We have no tradition of writing operas or staging plays, and he who looks for a great treasure-house of Scottish stuff that the Festival producers are neglecting, will have to look mighty hard…[However,] it would be well worth while to look more closely still for anything good that is Scots, out of the past; or to foster anything modern that might be of Festival standard – if it exists.[19]

Bell made his comments a year after the last People’s Festival in 1954, which had failed due to the Labour Party’s removal of its support in 1952 when it was suggested that the People’s Festival was really ‘a Communist front’.[20] Bell’s comments ignore the alternative festival, most likely, because he was unsupportive of its socialist agenda or indeed suspicious of it as Communist propaganda. Unfortunately, Bell’s failure to identify Corrie as a contemporary Scottish playwright supports the orthodoxy that Corrie was generally disregarded, but, writing for the conservative Scots Magazine with its preference for romantic visions of Scotland, it is very likely he rejected Corrie’s work on political grounds. However, Bell’s remarks are still important as they serve to effectively highlight the lack of Scottish culture on display during the official Edinburgh Festival.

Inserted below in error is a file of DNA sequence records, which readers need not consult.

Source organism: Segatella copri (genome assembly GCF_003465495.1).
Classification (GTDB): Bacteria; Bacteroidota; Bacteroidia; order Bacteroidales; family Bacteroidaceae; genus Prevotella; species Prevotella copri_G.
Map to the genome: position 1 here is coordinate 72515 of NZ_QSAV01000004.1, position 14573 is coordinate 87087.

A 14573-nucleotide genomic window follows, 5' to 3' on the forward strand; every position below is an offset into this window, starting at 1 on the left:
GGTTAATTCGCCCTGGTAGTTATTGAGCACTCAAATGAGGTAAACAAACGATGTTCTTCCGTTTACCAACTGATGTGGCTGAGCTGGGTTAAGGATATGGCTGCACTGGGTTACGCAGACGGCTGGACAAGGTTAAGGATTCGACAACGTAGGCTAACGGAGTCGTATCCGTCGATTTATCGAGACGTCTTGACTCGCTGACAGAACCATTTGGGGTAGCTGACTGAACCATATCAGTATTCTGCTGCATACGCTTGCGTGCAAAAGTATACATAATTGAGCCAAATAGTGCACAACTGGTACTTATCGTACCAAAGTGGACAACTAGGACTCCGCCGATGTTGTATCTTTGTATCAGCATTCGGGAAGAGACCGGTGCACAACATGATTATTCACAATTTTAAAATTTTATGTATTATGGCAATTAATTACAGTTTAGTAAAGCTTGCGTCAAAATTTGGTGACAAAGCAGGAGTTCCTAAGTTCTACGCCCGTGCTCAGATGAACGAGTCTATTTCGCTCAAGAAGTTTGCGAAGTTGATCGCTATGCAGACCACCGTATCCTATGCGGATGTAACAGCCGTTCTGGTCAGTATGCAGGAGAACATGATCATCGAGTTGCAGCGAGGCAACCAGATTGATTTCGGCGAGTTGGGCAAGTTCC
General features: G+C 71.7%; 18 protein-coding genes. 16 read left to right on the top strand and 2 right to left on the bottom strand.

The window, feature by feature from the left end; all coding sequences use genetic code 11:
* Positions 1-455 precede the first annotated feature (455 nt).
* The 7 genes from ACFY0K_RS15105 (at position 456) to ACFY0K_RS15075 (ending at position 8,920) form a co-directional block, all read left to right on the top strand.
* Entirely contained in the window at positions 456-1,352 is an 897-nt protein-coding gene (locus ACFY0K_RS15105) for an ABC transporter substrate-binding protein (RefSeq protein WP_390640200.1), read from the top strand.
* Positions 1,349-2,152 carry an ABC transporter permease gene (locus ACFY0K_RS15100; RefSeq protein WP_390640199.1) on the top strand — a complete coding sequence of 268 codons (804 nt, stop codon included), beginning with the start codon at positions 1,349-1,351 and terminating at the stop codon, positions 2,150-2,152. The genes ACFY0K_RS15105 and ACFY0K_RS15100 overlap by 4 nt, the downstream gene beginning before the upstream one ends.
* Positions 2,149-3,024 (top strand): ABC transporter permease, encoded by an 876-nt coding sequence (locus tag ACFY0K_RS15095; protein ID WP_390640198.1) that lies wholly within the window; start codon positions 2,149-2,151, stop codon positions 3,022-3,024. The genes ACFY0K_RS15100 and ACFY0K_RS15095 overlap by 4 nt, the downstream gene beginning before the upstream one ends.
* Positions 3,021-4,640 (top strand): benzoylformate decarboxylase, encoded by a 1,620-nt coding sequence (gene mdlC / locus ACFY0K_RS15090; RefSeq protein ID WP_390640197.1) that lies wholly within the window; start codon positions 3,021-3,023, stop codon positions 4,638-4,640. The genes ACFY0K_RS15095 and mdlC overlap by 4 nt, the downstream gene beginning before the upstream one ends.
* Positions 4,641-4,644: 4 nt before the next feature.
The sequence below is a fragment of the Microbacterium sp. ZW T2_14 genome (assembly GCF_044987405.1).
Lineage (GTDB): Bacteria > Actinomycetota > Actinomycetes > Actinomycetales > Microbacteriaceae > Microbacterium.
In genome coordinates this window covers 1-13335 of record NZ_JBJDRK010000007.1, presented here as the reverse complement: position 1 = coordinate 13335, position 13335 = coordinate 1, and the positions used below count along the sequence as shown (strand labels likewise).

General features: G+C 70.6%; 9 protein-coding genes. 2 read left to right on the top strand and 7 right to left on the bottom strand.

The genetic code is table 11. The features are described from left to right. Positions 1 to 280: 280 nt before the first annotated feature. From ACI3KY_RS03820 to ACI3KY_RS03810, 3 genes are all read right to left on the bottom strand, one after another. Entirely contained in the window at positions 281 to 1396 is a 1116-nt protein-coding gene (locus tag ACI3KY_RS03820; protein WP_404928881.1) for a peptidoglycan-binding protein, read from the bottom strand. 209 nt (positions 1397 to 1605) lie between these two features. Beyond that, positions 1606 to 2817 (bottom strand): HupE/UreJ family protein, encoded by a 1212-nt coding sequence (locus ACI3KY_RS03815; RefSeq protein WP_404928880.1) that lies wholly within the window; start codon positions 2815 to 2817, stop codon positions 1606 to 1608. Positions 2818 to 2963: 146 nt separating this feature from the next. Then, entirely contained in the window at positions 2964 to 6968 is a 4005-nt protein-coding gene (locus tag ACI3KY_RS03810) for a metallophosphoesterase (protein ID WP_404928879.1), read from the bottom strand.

Reminiscing about this time in a 1965 article entitled ‘Folk-singing in Auld Reekie’, Hamish Henderson explained that the organisers of the People’s Festival sought to found ‘a native popular festival, based on the Scottish working-class movement which would undertake the sort of cultural activity which the ‘big’ Festival seemed likely to ignore’.[21] The two plays showcased during the People’s Festival week were Glasgow Unity Theatre’s production of Corrie’s In Time o’ Strife and Theatre Workshop’s performance of the anti-nuclear play Uranium 235, which was written by the folksinger Ewan MacColl who had a radical background in workers’ theatre and Communist agitation.[22] In her autobiography, Joan Littlewood, MacColl’s first wife and co-founder of Theatre Workshop, explained that while they were ‘gatecrashing the Edinburgh Festival… this year’s visiting companies sounded prestigiously dull. We could outshine them all’.[23] Both plays were left-wing propaganda; while Corrie’s play realistically depicted the struggles of Fife miners during the 1926 General Strike and at the same time made its audience consider the injustices of the present day, Uranium 235, a ‘documentary play’ written in the immediate aftermath of the 1945 Hiroshima and Nagasaki bombings, was about ‘the history of atomic science from Democritus to Einstein’ and it brought left-wing protest against nuclear weapons to the Edinburgh Festival.[24] Writing for Raphael Samuel’s Theatres of the Left, MacColl explained that he ‘thought that theatre should [itself] become a weapon’.[25] As well as contemporary political culture, the People’s Festival also celebrated Scottish tradition. The People’s Festival Week programme also included ‘a “ceilidh” – a programme of Gaelic and Scots folk songs – with a commentary by Hamish Henderson’ as well as  ‘lectures by Tom Driberg, M.P., Dr Cederic Thorpe Davie, the Scottish composer, and Hugh MacDiarmid, who has always maintained that the official Edinburgh Festival is a snobbish fraud.’[26] Propaganda for left-wing politics, the first Edinburgh People’s Festival also pursued the labour movement’s agenda of promoting a people’s culture and elevating this culture to the level of the International Festival’s so-called high art. As a result of the staging of In Time o’ Strife and Uranium-235, the journalist Osmond Robb, again writing for the Daily Worker, was able to declare that ‘Now playwrights could be got from the ranks of the working class’.[27] Bringing Corrie’s play to festival time in Edinburgh brought left-wing politics and culture into the bourgeois-dominated Edinburgh art world and emphasised that depictions of Scottish working-class and industrial culture were of as much artistic merit as the Italian operas performed in the New Town.